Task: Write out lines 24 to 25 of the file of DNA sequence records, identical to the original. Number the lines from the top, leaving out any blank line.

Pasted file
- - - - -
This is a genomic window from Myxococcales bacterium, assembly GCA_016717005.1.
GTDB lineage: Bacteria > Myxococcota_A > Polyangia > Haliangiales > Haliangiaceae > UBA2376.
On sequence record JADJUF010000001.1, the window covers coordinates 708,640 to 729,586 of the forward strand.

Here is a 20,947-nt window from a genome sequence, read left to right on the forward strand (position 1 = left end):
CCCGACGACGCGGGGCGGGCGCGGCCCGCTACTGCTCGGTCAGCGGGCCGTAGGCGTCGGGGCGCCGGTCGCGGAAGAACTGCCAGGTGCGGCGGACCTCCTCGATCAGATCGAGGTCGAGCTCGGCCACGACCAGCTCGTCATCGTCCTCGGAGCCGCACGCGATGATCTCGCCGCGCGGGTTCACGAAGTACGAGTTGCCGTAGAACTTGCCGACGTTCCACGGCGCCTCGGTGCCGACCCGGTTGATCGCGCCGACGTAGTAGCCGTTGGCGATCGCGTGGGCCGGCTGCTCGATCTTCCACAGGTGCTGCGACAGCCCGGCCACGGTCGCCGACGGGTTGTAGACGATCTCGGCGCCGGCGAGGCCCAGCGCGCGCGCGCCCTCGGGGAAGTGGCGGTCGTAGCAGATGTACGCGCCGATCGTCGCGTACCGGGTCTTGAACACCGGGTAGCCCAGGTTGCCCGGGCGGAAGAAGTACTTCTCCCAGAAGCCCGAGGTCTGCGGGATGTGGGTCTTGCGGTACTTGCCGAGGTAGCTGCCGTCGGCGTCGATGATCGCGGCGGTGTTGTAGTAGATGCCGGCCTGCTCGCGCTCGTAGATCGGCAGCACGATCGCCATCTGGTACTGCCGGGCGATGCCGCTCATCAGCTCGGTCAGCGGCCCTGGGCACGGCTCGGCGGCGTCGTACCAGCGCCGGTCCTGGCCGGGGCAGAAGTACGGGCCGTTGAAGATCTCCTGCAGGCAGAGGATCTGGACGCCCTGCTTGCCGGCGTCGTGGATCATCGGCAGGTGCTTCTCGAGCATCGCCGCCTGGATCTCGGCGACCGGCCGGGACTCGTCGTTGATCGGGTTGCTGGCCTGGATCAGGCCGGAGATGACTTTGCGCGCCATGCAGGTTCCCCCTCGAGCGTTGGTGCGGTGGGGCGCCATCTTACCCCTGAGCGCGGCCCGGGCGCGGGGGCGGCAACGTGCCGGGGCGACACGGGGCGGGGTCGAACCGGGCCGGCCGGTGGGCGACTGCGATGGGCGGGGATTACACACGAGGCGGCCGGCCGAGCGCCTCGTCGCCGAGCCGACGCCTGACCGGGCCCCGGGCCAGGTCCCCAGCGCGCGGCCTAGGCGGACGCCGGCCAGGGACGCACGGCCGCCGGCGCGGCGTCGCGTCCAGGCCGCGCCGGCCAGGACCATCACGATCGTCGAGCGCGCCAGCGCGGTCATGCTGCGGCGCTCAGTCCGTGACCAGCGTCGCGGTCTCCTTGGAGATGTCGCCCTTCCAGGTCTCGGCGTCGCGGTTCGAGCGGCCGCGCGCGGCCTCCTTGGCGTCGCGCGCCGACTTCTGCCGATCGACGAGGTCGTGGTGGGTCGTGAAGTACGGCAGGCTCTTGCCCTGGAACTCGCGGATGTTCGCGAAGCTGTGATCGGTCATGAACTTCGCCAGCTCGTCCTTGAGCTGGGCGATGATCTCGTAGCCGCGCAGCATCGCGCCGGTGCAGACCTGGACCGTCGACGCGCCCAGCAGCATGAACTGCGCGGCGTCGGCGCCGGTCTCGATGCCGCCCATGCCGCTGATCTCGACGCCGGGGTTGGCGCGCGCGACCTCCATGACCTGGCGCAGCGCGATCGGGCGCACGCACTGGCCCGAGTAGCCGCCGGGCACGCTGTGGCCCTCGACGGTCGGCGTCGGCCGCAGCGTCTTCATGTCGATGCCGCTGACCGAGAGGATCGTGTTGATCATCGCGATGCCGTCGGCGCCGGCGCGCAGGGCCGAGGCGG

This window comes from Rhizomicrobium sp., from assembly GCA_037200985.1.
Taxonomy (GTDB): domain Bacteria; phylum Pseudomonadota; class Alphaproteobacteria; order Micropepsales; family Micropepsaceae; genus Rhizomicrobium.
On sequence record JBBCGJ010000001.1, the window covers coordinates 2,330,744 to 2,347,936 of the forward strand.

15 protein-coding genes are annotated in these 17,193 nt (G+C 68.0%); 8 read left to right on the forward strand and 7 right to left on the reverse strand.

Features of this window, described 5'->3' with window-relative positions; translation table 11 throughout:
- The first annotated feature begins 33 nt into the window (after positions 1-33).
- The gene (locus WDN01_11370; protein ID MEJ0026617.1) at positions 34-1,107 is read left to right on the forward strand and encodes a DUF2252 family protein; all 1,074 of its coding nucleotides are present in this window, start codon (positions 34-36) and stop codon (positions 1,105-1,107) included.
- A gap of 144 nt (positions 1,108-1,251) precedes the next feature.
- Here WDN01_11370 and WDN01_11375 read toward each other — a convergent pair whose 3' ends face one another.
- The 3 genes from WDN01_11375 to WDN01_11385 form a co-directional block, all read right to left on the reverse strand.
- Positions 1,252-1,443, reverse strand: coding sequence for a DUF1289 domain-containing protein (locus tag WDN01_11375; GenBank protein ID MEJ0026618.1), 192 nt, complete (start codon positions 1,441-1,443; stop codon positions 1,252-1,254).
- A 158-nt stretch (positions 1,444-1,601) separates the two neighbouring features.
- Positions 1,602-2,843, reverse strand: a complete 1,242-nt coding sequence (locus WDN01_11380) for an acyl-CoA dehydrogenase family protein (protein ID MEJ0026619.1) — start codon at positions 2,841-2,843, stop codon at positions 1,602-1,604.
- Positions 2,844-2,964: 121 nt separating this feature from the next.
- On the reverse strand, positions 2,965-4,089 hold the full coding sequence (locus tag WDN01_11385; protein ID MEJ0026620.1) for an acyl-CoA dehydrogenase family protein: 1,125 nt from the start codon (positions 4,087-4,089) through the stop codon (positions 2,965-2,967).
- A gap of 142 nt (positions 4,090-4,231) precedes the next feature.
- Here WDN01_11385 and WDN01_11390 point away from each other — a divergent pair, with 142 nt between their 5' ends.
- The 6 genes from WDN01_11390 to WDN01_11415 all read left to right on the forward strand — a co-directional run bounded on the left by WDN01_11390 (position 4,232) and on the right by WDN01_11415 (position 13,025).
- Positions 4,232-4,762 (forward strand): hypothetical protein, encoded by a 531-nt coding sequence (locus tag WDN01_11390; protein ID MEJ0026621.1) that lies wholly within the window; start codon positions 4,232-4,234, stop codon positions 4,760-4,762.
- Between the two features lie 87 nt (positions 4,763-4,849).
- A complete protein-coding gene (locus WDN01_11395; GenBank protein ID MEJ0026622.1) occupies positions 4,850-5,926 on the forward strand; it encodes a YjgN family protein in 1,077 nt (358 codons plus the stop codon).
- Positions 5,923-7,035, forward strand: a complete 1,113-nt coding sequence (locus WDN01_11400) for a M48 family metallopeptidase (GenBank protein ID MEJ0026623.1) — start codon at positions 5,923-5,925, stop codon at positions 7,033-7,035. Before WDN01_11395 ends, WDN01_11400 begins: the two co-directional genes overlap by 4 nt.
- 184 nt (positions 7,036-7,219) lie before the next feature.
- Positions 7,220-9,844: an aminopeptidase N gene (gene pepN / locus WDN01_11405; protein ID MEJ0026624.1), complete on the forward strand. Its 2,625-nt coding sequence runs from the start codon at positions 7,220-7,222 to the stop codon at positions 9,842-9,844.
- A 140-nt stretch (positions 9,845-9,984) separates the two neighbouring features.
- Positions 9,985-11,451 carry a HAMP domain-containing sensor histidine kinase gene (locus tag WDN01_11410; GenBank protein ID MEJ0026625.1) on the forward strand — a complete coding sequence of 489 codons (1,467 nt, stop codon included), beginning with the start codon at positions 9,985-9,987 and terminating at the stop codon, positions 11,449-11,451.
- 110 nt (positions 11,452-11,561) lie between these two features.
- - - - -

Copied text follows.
- Positions 4,232-4,762 (forward strand): hypothetical protein, encoded by a 531-nt coding sequence (locus tag WDN01_11390; protein ID MEJ0026621.1) that lies wholly within the window; start codon positions 4,232-4,234, stop codon positions 4,760-4,762.
- Between the two features lie 87 nt (positions 4,763-4,849).